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Friday, 14 December 2012 09:10

Secure boot: Microsoft shows up Linux


It's early days for secure boot, the new method that Microsoft is using to protect its desktop turf, but it would not be unfair to say that the company has succeeded in showing up the sharply fragmented nature of GNU/Linux.

Secure boot is a feature in the Unified Extensible Firmware Interface, the replacement for the motherboard firmware or BIOS. It has been implemented by Microsoft in a manner that effectively prevents easy booting of other operating systems on machines which have secure boot enabled.

An exchange of cryptographic keys takes place at boot-time so that a system can verify that the operating system attempting to boot is a genuine one, and not malware. There are further key exchanges along the way. Since Microsoft controls the key-signing authority, everyone who wishes to boot an operating system on hardware certified for Windows 8 has to buy a Microsoft key.

The fact that secure boot would be used in Windows 8 was known last September. The ideal solution would have been for all the Linux distributions, plus other companies that depend on Linux for their profits, to band together under the Linux Foundation and use their combined clout to influence things with hardware vendors.

Instead, the distributions have been unable to do anything except to work separately to devise solutions to cope with the technology. The bigger distros — Red Hat, Ubuntu and SUSE — have each devised their own methods of getting their operating systems to boot on machines with secure boot. The biggest free distribution, Debian, has still not said publicly what it will do.

(Update, January 4, 2013: Initial official announcements: Red Hat, Ubuntu and SUSE (1 and 2).)

The smaller distributions will probably have to depend on an act of charity to get their systems working on secure boot systems.

That act of charity has come from kernel developer Matthew Garrett who has created a shim or first-stage bootloader, and obtained a cryptographic key from Microsoft, for the purpose of signing it, with his own money. Using this, the smaller distributions can follow a procedure which he has outlined to cope with the barrier of secure boot.

When it became evident that the Linux companies would take an each-man-for-himself attitude, the Linux Foundation came up with an idea similar to that which Garrett has implemented.

The difference is that it has, thus far, failed to overcome the bureaucracy within Microsoft's ranks and complete the procedure. Garrett has been able to do what the Foundation, which blows its own trumpet quite a lot within restricted circles, could not do.

A pretty simple ploy would have been for the so-called Linux community — it looks like a collection of disparate tribes at times like this — to use the media, and the clout that it enjoys by virtue of the widespread use of the kernel in businesses, to put the onus on hardware vendors to co-operate in devising a solution. Many media outlets are sympathetic to Linux and never write a negative word about it.

But when it comes to using the media, the Linux community is in grade 1. Or probably in kindergarten. It works in a highly insular manner, preaching to the converted, and forgetting that there is a vast, thirsty audience out there, looking for good computing software.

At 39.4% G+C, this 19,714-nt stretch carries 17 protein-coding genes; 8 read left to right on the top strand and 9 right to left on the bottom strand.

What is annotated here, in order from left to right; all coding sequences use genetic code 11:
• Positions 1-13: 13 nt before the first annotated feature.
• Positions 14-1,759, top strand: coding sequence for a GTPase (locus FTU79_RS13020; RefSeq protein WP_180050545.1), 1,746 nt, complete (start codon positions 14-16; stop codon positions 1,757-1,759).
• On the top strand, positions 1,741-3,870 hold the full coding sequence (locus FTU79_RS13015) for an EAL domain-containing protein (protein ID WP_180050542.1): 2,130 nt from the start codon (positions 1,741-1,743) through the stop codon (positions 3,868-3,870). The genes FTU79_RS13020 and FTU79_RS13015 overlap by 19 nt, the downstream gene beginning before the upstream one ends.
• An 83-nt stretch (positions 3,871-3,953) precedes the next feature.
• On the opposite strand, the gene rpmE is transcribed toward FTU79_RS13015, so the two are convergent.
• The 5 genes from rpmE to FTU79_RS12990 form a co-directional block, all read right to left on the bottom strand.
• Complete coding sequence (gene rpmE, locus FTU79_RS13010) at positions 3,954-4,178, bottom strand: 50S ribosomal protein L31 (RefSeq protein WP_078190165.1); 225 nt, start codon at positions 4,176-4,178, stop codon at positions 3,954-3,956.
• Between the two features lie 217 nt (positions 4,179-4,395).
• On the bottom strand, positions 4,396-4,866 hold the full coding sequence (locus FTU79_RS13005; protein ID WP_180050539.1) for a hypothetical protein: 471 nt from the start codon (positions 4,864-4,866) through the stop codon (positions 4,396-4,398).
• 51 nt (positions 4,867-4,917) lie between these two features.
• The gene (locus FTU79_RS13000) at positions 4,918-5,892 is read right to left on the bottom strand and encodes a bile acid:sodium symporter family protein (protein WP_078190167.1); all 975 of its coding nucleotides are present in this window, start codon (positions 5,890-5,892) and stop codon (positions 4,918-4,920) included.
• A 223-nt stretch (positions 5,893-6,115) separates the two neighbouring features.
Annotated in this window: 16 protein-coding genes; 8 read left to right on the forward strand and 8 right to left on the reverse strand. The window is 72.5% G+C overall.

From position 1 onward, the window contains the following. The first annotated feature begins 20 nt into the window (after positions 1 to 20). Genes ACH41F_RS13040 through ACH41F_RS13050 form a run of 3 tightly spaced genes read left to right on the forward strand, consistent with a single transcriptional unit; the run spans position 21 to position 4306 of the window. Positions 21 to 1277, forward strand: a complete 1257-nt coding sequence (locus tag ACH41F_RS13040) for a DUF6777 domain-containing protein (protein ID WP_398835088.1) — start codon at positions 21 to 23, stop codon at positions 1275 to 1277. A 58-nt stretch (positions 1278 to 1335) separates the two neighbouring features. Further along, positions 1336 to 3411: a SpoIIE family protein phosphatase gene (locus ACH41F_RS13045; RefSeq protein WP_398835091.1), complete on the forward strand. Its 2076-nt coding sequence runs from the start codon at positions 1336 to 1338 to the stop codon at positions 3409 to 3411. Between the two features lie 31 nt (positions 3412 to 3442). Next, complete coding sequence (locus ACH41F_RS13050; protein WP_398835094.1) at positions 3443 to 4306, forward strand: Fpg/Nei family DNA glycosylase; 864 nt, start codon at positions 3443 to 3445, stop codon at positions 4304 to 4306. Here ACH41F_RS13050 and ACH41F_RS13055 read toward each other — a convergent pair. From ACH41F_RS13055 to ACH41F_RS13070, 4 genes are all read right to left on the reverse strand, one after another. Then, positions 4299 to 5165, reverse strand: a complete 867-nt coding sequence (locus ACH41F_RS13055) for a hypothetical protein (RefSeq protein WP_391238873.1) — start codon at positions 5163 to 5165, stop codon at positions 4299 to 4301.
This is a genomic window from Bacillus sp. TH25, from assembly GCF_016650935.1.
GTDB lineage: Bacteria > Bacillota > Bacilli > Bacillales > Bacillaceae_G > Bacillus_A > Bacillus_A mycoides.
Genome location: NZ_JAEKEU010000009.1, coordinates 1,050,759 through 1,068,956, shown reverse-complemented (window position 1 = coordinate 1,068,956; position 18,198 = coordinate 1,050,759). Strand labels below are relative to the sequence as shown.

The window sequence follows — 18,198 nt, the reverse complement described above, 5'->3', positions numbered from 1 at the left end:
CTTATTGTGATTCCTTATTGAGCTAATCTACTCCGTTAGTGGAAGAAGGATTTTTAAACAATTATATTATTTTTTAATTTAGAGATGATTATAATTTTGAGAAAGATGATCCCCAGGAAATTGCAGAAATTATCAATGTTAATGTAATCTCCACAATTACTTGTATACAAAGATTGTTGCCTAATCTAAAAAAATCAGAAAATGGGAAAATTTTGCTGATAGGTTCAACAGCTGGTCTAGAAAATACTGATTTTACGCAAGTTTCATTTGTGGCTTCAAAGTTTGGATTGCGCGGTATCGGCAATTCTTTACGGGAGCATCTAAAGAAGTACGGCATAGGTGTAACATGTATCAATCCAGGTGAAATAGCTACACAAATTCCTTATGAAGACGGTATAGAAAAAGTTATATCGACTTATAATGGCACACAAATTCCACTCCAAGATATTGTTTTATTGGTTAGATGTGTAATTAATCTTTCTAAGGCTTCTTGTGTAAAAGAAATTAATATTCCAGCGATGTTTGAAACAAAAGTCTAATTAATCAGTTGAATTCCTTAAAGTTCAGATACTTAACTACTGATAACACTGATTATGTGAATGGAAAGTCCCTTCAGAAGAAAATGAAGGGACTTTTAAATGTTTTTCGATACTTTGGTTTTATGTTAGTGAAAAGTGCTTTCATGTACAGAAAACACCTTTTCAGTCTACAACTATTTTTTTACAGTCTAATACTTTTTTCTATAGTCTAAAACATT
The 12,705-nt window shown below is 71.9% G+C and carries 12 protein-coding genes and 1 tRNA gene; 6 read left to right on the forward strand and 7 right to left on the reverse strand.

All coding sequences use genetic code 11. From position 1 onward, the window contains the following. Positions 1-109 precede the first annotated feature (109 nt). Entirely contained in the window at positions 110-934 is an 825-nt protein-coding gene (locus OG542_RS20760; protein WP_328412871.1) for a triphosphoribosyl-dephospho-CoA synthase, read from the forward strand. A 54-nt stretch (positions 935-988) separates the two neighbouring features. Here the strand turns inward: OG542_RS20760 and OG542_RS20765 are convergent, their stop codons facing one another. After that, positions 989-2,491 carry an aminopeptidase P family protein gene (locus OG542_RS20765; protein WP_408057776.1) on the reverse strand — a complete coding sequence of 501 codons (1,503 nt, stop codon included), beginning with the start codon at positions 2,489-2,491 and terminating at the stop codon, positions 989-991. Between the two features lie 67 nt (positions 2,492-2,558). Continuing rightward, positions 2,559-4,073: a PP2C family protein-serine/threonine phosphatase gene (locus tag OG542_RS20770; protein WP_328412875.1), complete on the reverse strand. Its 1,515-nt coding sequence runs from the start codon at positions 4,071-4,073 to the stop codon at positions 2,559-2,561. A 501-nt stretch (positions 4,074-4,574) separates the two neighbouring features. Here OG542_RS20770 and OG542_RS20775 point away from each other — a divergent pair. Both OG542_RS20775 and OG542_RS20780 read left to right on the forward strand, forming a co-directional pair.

It is not as though there is no talent in the ranks of the Linux community to come up with a solution and an elegant one at that.

Back in 2005, when the kernel project faced a crisis after Larry McVoy, the owner of the proprietary source code management system used by Linus Torvalds, said he was withdrawing the use of the free version of the system, Torvalds himself came up trumps with a SCM system called git, which was knocked together in next to no time. A few others, all talented individuals, put their hands to the wheel as well and there was barely a hiccup in the development process.

But that was then. This is now, when there is more than just a touch of arrogance in Linux circles because of the way usage has grown. Never mind that Linux is barely a whisper on the desktop, it dominates several other spaces. Why, Linux people even feel proud that Android is dominating the mobile arena, forgetting that the only truly free element in that system is the kernel.

Secure boot has exposed the Linux community as a fractured entity that cannot pull together. It has inconvenienced ordinary people who often take up use of the system after testing out a downloaded CD/DVD. At the moment only one DVD (corrected) can be booted on a Windows 8 computer with secure boot – Ubuntu 12.10 64-bit. And there are more than 300 distributions.

True to form, even the fact that this Ubuntu DVD would boot on Windows 8 certified machines was never widely disseminated. Once again, it can only be put down to sheer arrogance – after all the whole world knows about Linux, so they should know that fact too, shouldn't they?

You'd have to wonder – when will people ever learn?

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Sam Varghese

Sam Varghese has been writing for iTWire since 2006, a year after the site came into existence. For nearly a decade thereafter, he wrote mostly about free and open source software, based on his own use of this genre of software. Since May 2016, he has been writing across many areas of technology. He has been a journalist for nearly 40 years in India (Indian Express and Deccan Herald), the UAE (Khaleej Times) and Australia (Daily Commercial News (now defunct) and The Age). His personal blog is titled Irregular Expression.

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